• The Settings Tab: shortcuts to quickly update the accessibility settings and see the results on your app, like the Font Size setting.
Example of usage of the Accessibility Inspector on the Settings app.
Example of usage of the Accessibility Inspector on the Settings app.

Amazing, right? 🤩 Now, you're ready to check your app for accessibility!

If you also want to check your app on a real device without using a simulator, you can install the Accessibility Scanner for Android. It allows you to run larger audits on your app, and offers more checks and solutions in my opinion. And if your app is published, you can also find automatic analysis from the Accessibility Scanner in the Play Console!

How does React Native support Accessibility ?

Now that you’re aware of the theory and tools, let’s see how you can implement all of that in React Native. We will only focus on screen reader and switch control, since the other accessibility issues mainly concern the design of your app.

The Accessible Components

Accessible components are at the core of React Native accessibility. They are React components that can be focused by the user, and always possess a role and a label. A component is considered as accessible if its ++code>accessible++/code> property is set to ++code>true++/code>.

It is worth noting that there are some limitations in React Native (the latest version is 0.72 at the time of writing):

  • you can’t nest accessible components (e.g., a button in a clickable card or a link in a paragraph);
  • the reading sequence cannot be changed: the screen reader will read the elements in the same order as they appear in the source code.

By default, it is preferable to always add the ++code>accessibilityRole++/code> and ++code>accessibilityLabel++/code> props. Even if they have default values, you can end up with some unexpected behavior if you omit them.

There are also some other properties you can use to make your app more user-friendly. The most important ones are ++code>accessibilityState++/code> and ++code>accessibilityValue++/code>, which can indicate the different states of a component, for example when a button is disabled or in a loading state (check the docs for more details). There is also  ++code>accessibilityHint++/code>, which gives more precision about what does the component when actioned (the label should remain short).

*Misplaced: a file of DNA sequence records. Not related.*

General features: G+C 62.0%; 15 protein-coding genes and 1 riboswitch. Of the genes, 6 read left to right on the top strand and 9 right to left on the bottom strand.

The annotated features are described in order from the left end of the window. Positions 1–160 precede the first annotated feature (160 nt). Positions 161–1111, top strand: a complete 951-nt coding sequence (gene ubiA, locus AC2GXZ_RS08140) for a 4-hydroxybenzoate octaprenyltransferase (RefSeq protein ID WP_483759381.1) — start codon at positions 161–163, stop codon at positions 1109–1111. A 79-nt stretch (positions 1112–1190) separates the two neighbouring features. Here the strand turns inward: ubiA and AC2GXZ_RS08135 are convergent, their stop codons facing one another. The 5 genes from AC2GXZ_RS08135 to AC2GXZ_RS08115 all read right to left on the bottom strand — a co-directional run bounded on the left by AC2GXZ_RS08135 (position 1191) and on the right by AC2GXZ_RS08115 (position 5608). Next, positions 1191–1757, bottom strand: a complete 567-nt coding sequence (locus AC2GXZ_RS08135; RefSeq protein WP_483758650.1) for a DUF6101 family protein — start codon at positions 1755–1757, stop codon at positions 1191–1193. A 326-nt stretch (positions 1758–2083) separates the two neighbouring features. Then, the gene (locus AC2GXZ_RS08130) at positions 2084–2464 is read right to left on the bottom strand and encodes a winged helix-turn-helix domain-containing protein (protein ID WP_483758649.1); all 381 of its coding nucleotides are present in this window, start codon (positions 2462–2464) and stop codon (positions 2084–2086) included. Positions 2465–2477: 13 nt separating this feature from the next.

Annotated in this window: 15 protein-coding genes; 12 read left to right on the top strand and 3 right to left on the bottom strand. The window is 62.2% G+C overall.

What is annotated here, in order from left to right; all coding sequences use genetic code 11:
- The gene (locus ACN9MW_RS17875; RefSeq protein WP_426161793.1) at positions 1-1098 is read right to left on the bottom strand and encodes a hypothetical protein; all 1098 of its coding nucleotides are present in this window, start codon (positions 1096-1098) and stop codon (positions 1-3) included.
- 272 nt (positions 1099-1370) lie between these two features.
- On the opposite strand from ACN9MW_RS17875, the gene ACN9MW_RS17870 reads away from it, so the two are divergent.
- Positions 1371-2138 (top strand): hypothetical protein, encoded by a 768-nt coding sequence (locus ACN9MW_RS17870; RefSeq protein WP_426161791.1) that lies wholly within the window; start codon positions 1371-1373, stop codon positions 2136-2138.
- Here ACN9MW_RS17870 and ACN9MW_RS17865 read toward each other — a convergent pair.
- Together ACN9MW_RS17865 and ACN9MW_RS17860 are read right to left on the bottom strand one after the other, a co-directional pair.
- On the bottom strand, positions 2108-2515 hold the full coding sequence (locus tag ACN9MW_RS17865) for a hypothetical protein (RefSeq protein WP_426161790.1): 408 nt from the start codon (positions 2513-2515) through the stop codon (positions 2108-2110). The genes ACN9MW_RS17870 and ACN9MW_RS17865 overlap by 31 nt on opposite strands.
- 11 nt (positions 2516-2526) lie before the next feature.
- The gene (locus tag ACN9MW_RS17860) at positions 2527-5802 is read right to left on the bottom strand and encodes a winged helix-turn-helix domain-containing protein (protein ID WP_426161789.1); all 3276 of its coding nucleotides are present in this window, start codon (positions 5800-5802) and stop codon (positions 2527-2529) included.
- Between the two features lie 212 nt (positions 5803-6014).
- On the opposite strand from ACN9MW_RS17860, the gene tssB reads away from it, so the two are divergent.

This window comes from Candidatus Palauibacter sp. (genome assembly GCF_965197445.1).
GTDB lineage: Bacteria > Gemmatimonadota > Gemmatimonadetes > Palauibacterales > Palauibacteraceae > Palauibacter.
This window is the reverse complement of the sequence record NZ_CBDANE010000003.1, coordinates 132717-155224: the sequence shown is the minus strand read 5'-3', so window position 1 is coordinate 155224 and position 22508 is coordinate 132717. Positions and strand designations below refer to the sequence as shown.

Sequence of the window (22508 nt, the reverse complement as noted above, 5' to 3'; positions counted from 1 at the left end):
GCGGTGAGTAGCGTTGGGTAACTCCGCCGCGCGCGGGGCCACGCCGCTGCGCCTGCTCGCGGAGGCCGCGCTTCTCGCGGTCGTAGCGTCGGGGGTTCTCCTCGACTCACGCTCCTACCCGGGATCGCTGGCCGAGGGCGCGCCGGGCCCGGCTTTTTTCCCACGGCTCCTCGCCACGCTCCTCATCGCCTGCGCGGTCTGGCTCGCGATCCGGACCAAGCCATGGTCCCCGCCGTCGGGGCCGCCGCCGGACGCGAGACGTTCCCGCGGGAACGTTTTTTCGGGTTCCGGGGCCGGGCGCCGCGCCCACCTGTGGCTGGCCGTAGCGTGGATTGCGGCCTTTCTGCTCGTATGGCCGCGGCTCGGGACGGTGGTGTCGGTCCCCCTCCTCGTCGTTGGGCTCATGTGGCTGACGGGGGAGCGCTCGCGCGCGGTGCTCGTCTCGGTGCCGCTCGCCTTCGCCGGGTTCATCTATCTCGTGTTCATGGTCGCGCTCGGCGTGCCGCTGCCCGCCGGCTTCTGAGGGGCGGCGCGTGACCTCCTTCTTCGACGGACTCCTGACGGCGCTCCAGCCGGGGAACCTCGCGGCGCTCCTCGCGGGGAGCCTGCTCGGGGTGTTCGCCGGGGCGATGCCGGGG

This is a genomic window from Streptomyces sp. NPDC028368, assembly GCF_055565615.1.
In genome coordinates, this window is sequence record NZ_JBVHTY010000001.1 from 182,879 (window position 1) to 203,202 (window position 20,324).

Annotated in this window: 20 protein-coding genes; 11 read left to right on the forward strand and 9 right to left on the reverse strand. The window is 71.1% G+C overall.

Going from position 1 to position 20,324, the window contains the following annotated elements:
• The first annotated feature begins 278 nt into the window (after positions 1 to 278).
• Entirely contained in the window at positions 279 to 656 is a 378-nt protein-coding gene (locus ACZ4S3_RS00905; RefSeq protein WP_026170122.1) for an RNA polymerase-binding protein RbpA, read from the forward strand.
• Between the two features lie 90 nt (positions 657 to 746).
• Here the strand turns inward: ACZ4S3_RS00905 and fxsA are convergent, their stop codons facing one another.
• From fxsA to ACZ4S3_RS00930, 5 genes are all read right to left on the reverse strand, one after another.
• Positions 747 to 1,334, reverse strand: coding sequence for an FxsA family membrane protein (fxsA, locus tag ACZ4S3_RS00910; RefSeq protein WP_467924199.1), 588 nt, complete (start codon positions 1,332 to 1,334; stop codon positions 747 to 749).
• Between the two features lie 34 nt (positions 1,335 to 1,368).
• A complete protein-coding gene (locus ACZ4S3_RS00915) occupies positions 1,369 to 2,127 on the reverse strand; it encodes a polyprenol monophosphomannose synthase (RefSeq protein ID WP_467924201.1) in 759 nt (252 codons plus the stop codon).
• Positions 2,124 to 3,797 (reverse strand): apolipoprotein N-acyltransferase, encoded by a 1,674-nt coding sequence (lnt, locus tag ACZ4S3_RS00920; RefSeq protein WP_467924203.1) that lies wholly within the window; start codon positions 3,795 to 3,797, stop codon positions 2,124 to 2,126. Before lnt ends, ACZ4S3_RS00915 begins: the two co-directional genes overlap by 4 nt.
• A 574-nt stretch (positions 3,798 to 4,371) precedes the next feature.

Feel free to check out the React Native documentation for more properties!

A full example: the Checkbox

Now let’s see a more complex example to sum up all what we’ve learned! Here is a simple checkbox, with a loading state, made fully accessible:

And here is the result 🥳 :

So what have we done here? First, we wrap the checkbox icon and the associated label in a single Pressable component: this allows users with mobility issues to check or uncheck the component by pressing the label.

Then, I add the Role of the component for screen readers, ++code>"checkbox"++/code>, and the Label that would be read in place of the checkbox label. This way, we ensure that the icon label will not be read by the screen reader, and it also allows us to use a clearer text for screen reader users. We also add a Hint to indicate what happens when the checkbox is checked.

Note that we did NOT indicate the word “Checkbox” in the label. This is because it will be automatically added by the screen reader using the role prop, so we don’t need to add it twice!

We also did not add the prop ++code>accessible={true}++/code>: this is because Pressables, unlike Views, are already accessible components by default! This is useful in most cases, but can be problematic if you nest Pressable components.

Finally, we add some custom properties specific for the states. The ++code>accessibilityState++/code> property will indicate to the user if the checkbox is ticked or not, and the ++code>accessibilityValue++/code> indicates if the checkbox is loading.

And that’s all, we made a fully accessible checkbox!


Accessibility can be very tricky to deal with: there are a lot of things to check and quite a few lines of code to add! Hopefully, you can use default components from React Native or components libraries to avoid re-writing all your components from scratch. React Native and Android or iOS are also smart enough to add labels and roles by default, even if you did nothing, but they are still limited!

If you are interested to learn more about accessibility, please be sure to check the Mobile A11Y website from Rob Whitaker. It contains a lot of useful resources and some quick wins to improve your app accessibility rapidly!